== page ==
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Pope’s Portugal trip a bid to move beyond scandal

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PORTO, Portugal — Pope Benedict XVI wrapped up a trip to Portugal on Friday with an appeal to spread the faith, capping a pilgrimage marked by an explicit admission of church guilt in the clerical abuse scandal with a fresh bid to move beyond the crisis.

Benedict celebrated Mass in the northern city of Porto, his final stop on a four-day visit designed to boost the faithful in a country that is overwhelmingly Roman Catholic but where only about 20 percent of the people regularly go to church. Portugal's north is its most conservative, staunchly Catholic region, and Benedict came to pay tribute to efforts by the local bishop to make the church a stronger presence in the country.

"We must get over the temptation of limiting ourselves with what we have, or think we have as surely ours," Benedict said. "How much time has been lost, how much work has been pushed back because we didn't pay attention to this?"

Police estimated that more than 150,000 people attended Friday's Mass, celebrated in front of city hall on Porto's main avenue, which filled with flag-waving faithful shouting "Viva o papa!" On Thursday, some 400,000 pilgrims turned out for the spiritual highlight of Benedict's trip, a Mass in the famous shrine city of Fatima on the anniversary of the day when three shepherd children reported visions of the Virgin.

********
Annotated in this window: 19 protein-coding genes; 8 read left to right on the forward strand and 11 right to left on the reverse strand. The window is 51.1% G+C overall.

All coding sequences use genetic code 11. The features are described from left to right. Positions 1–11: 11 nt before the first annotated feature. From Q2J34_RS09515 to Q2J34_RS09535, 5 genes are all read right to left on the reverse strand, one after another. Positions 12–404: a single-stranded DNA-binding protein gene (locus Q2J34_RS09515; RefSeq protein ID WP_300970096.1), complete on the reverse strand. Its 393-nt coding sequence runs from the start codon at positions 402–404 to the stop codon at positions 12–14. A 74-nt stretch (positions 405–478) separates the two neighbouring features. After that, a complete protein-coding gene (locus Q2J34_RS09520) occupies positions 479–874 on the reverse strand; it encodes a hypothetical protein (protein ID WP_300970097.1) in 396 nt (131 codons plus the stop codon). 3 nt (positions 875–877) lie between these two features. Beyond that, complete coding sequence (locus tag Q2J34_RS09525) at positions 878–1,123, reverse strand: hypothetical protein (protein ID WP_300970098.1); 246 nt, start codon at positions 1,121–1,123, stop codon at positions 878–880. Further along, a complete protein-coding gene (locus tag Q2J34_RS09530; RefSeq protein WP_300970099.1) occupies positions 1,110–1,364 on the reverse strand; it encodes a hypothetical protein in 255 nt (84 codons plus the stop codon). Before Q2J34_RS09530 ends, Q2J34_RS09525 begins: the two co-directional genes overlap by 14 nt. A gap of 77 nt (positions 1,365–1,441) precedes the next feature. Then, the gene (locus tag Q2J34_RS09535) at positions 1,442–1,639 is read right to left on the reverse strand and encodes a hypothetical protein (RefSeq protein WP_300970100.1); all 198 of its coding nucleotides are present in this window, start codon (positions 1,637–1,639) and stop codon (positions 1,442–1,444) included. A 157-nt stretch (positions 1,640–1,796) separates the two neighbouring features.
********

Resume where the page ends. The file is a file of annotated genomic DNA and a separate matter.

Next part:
The pontiff returned to Rome Friday afternoon.

Benedict dealt with the clerical abuse scandal head-on en route to Portugal, telling reporters on board the papal plane that the crisis was caused by the "sins within the church," his most explicit admission of Church culpability to date. But Benedict moved on to other issues during his various speeches and homilies, which touched on the increasing secularization of Europe and the need to uphold traditional church teaching on key matters of life and family.

In Fatima, Benedict called abortion and same-sex marriage some of the most "insidious and dangerous" threats facing the world today. Vatican officials cast the turnout in Fatima as evidence that Benedict had turned a page in weathering the abuse scandal, which has dogged him for months.

One issue Benedict didn't address at length in any of his speeches or homilies was the European financial crisis and the crippling effect it is having in Portugal. During his visit, Prime Minister Jose Socrates announced tax hikes in a bid to allay market fears about its high level of debt.

The crisis is being felt acutely in Porto, known for its production of Portugal's famous sweet port wine but perhaps more importantly as the hub of the country's industrial north. Its traditional manufacturing sector, especially textiles and footgear, has declined over the past 20 years, putting many out of work.

The plight of Portugal's low-paid blue-collar workers — Portugal's minimum monthly wage, earned by more than 300,000 people, is euro475 — is expected to worsen with the new austerity measures designed to reduce the state debt.

Benedict made a few vague references to the tough times, but only explicitly referred to the financial crisis in comments to reporters on the first day in which he renewed his call for a more ethics-based world financial order.

Porto Archbishop Manuel Clemente referred to the economic difficulties in his welcome to the pontiff Friday, saying the church was "urgently" being called on to provide charity to the needy.

Associated Press writer Barry Hatton contributed to this report.